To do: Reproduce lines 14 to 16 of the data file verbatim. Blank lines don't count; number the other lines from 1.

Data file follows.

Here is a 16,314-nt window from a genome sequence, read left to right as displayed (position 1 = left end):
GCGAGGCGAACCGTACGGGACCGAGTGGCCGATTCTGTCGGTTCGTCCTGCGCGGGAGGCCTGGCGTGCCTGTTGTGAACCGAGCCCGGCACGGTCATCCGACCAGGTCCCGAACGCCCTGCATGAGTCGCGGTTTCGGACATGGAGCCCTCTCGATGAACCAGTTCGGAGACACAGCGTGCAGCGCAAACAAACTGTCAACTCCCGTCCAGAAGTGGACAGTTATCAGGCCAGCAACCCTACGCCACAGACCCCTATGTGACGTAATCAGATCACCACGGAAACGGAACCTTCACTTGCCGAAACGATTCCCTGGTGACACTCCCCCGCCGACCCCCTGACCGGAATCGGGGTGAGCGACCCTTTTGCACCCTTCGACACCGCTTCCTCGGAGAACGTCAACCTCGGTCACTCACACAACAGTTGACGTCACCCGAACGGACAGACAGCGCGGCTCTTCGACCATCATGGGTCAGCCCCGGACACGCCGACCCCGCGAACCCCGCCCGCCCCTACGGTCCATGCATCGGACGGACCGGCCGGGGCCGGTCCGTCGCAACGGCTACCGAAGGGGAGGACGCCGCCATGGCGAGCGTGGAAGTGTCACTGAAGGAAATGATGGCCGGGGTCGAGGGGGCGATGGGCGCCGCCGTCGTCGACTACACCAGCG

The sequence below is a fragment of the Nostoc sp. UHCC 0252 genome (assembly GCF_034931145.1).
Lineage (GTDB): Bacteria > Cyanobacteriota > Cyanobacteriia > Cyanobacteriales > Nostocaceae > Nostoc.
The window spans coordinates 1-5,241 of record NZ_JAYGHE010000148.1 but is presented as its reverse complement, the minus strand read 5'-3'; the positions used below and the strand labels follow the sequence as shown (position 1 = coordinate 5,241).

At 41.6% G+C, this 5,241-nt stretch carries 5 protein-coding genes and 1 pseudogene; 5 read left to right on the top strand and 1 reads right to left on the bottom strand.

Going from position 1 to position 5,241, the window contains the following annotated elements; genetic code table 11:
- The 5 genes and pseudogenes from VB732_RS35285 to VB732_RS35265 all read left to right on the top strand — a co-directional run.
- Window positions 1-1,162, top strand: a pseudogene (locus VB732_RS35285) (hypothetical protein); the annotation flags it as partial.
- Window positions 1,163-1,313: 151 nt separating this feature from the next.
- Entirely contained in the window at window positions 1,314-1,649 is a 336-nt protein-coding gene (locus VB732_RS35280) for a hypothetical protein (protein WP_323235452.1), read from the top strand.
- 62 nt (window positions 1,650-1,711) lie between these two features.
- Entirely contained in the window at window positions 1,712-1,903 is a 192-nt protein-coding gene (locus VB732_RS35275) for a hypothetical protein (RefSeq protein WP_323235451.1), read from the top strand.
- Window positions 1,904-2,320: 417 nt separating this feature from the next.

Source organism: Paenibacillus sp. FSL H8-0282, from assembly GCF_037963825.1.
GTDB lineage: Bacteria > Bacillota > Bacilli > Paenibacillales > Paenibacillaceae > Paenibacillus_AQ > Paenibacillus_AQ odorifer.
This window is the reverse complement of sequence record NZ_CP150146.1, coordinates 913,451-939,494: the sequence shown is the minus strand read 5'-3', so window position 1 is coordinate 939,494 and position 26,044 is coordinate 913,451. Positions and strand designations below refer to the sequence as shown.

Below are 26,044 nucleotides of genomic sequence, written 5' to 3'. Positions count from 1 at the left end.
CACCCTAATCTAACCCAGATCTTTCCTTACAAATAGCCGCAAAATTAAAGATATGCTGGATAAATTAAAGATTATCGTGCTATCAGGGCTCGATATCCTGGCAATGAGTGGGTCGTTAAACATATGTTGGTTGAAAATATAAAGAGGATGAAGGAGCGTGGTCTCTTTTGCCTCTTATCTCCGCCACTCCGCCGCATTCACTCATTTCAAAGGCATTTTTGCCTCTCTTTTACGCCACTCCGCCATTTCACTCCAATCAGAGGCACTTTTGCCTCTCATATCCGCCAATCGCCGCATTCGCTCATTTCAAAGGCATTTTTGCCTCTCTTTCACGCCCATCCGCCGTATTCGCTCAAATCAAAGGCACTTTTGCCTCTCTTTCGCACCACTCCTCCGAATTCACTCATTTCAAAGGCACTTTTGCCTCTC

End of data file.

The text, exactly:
- Window positions 1,904-2,320: 417 nt separating this feature from the next.

Source organism: Paenibacillus sp. FSL H8-0282, from assembly GCF_037963825.1.
GTDB lineage: Bacteria > Bacillota > Bacilli > Paenibacillales > Paenibacillaceae > Paenibacillus_AQ > Paenibacillus_AQ odorifer.